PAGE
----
Work-life balance and the new baby

My wife is a second year oncology fellow and I am an MD who, in my goal of being a life-long student, has decided to get my PhD as well. My first two years as a graduate student in the Denis Wirtz lab were relatively uncomplicated in terms of devoting ample time to research. My wife worked long hours at the hospital, allowing me to work long hours at the lab. But I guess you could say that the work-life balance changes dramatically when you add a child to the scales.

Young lab assistant at work.

Young lab assistant at work.

Suddenly, the demands of life become significantly greater and more pressing and gone was the ability to work long hours in the lab. I remember the days of not lamenting my wife having to work the weekend because it meant I also got to go into lab and get some work done. Now, my wife working on the weekend means I am responsible for our little one and it is difficult to get work done when you are looking after a rambunctious 1 year old. The same holds true when my daughter is sick. While I envisioned a quiet day at home as she slept off her virus, instead I am chasing a rambunctious, fussy 1 year old.

I have often found that as I add more demands to my schedule, I respond by becoming more efficient with my time. That certainly has been the case in getting work accomplished now. Often having to pick my daughter up from daycare means I can no longer stay late in lab. And weekends are often devoted to family time. This has required me to take extra care in planning experiments and allocating time for data analysis. I am still able to get the work done but I can no longer blindly set up multi-day experiments. Instead, each week is planned out more thoroughly in advance, coordinating schedules with my wife.>

But in the end, all of the extra effort, coordinating, and busy times are well worth it. Having a daughter reminds me of the goals in life to accomplish. Even though my priorities have shifted and work is no longer at the top, it is still an important facet of life. It just now has some company.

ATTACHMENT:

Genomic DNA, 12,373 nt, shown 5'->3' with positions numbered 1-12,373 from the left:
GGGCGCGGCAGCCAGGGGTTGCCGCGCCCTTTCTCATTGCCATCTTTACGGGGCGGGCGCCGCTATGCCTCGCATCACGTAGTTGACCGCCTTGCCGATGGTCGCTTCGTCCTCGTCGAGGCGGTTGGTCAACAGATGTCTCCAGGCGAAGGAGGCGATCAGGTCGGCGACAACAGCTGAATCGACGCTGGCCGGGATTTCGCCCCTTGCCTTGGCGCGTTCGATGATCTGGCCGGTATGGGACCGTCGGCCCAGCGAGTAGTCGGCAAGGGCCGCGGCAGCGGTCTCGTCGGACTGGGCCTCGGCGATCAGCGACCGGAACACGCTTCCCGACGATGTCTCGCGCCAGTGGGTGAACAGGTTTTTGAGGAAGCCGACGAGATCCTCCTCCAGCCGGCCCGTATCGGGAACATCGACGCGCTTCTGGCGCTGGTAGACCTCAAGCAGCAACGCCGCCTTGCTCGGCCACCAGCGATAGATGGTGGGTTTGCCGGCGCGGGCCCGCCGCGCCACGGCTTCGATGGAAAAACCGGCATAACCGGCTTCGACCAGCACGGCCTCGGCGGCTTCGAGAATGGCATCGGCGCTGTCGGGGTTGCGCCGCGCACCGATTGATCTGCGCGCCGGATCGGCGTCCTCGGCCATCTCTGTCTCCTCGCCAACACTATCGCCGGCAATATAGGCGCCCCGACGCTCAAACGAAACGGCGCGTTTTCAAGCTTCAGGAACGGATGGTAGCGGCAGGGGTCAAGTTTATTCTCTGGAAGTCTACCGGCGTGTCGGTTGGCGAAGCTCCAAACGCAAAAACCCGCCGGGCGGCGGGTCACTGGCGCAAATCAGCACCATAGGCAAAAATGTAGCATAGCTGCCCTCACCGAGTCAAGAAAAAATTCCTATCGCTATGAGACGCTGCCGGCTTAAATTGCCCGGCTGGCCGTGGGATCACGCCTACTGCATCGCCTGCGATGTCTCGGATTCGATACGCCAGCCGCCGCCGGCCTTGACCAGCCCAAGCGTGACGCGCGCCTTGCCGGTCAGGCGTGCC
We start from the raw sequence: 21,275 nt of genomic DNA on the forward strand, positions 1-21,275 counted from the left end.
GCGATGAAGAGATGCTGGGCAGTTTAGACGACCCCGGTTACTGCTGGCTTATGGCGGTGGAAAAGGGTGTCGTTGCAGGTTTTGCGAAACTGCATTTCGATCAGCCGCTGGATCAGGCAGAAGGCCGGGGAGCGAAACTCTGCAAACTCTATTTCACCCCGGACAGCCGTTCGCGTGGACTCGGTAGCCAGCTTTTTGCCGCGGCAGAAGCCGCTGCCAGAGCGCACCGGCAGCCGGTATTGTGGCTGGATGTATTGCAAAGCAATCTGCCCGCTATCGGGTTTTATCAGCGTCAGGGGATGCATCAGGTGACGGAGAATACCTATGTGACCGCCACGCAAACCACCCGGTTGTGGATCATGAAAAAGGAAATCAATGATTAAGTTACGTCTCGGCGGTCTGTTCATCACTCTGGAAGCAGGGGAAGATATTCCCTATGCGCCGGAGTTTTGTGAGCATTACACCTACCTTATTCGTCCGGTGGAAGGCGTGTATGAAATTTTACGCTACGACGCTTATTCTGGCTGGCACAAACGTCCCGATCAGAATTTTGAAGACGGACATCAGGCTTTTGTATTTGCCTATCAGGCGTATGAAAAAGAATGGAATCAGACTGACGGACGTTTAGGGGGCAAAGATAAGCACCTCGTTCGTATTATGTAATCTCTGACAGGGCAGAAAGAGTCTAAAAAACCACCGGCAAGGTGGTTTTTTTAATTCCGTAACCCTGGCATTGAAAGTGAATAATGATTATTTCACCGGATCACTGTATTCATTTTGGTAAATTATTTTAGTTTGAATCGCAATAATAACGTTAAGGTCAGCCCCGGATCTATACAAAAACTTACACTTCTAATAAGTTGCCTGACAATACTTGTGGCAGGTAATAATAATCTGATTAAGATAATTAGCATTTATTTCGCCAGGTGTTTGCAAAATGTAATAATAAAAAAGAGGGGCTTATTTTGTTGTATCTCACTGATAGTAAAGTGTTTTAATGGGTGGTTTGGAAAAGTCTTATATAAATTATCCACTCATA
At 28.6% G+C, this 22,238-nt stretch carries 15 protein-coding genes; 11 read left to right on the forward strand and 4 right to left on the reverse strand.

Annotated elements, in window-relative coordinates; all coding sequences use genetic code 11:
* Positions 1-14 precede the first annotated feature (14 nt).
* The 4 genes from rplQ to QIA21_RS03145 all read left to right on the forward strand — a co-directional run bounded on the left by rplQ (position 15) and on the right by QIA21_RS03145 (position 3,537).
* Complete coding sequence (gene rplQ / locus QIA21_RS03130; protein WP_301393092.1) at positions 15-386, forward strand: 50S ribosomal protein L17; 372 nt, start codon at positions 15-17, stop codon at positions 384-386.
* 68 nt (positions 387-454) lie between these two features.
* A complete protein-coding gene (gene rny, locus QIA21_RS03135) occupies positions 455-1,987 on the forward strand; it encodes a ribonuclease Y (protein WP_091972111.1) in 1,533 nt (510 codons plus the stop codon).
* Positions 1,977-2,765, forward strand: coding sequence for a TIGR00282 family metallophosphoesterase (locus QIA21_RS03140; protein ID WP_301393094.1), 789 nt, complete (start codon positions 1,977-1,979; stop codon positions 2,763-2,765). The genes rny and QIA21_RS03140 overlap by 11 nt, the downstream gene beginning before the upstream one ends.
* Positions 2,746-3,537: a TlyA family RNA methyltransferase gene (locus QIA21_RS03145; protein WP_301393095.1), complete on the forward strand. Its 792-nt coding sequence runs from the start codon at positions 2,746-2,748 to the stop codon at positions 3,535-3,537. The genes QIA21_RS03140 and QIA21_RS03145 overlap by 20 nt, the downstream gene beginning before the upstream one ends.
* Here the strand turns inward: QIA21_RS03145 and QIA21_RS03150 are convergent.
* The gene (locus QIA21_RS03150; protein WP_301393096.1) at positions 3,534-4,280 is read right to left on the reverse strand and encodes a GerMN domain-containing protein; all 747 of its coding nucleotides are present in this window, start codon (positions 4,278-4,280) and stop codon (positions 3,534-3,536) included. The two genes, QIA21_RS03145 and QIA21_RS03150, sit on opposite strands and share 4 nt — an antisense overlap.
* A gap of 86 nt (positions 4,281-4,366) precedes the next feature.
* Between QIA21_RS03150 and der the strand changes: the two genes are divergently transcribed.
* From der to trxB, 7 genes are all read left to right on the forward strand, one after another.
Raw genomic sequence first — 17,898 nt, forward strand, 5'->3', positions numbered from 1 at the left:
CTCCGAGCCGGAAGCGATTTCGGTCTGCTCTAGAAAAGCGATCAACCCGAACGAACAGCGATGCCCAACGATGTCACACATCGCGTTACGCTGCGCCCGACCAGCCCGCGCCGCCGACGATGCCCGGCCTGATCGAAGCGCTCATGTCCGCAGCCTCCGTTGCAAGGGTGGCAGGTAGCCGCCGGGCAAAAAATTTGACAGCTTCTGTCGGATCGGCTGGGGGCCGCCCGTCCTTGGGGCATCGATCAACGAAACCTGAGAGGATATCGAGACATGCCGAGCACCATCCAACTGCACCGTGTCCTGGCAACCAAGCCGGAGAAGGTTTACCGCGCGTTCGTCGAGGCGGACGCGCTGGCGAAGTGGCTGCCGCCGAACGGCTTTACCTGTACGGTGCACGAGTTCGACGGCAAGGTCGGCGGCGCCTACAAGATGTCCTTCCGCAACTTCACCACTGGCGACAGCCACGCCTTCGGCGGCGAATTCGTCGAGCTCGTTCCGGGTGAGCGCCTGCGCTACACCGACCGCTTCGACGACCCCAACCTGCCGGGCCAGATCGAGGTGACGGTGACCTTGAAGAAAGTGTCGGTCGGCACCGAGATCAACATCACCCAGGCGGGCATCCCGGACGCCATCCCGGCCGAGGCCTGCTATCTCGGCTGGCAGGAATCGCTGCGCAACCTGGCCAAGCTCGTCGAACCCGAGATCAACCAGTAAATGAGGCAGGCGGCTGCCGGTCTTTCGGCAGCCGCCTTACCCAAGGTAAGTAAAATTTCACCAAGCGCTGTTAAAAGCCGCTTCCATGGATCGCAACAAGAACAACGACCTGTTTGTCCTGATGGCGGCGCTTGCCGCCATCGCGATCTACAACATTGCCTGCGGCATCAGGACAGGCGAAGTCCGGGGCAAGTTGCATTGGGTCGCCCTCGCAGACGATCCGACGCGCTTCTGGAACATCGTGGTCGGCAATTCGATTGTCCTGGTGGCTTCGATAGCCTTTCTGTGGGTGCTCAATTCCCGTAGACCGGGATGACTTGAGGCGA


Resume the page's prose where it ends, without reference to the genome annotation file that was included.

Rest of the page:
Zev Binder is an MD and a third-year graduate student in the laboratory of Denis Wirtz, working on a new model system for the study of brain tumor cell motility.

Money makes the (research) world go ‘round

Photo Illustration by Mary Spiro.

Grant money drives research, but obtaining funding can be a daunting task for those unfamiliar with the process. Wouldn’t it be nice to have someone to show you the ropes?

That’s why three postdoctoral fellows from Johns Hopkins Institute for NanoBioTechnology were asked to present a sort of crash course in how to get those almighty research dollars. The talk, given as one of INBT’s professional development seminars on July 27 to a group of graduate, undergraduate and a few high school summer research interns, covered basics, as well as some commonly overlooked issues encountered in the grant application process.

“When applying for grant funds you have to assume that everyone else also has a good idea. Your idea has to be better than great; it has to be outstanding,” Eric Balzer told attendees. Balzer is a postdoctoral fellow with professor Konstantinos Konstantopoulos in the department of Chemical and Biomolecular Engineering.

He also advised the group to avoid novice grant writing errors such as “submitting a proposal on lung cancer to an agency that only funds breast cancer research.” In other words, read the funding agency’s mission statement.

Yanique Rattigan stressed the importance of avoiding overly complex language in grant applications. “Grant reviewers often include patient representatives who are not scientists and engineers, so you have to make sure that there is a section describing the research in lay terms that they can understand,” offered Rattigan, who is conducting research in the pathology lab of professor Anirban Maitra at the Johns Hopkins School of Medicine.

Granting agencies look to fund novel research ideas, explained Daniele Gilkes. “They want to know how your work will fill in the knowledge gaps that exist in the field. You can determine this through thorough analysis of the current literature pertinent to your area of research,” added Gilkes, who works with Denis Wirtz, the Smoot Professor of Engineering in the Department of Chemical and Bimolecular Engineering.”

The group stressed the need to edit and re-edit a grant application prior to submission, and emphasized the importance of choosing the right referee to compose letters that truly support the candidates potential for independent research.

The teams’ insight into the grant application process can be found in this SlideShare slide show, click here.

Story by Mary Spiro.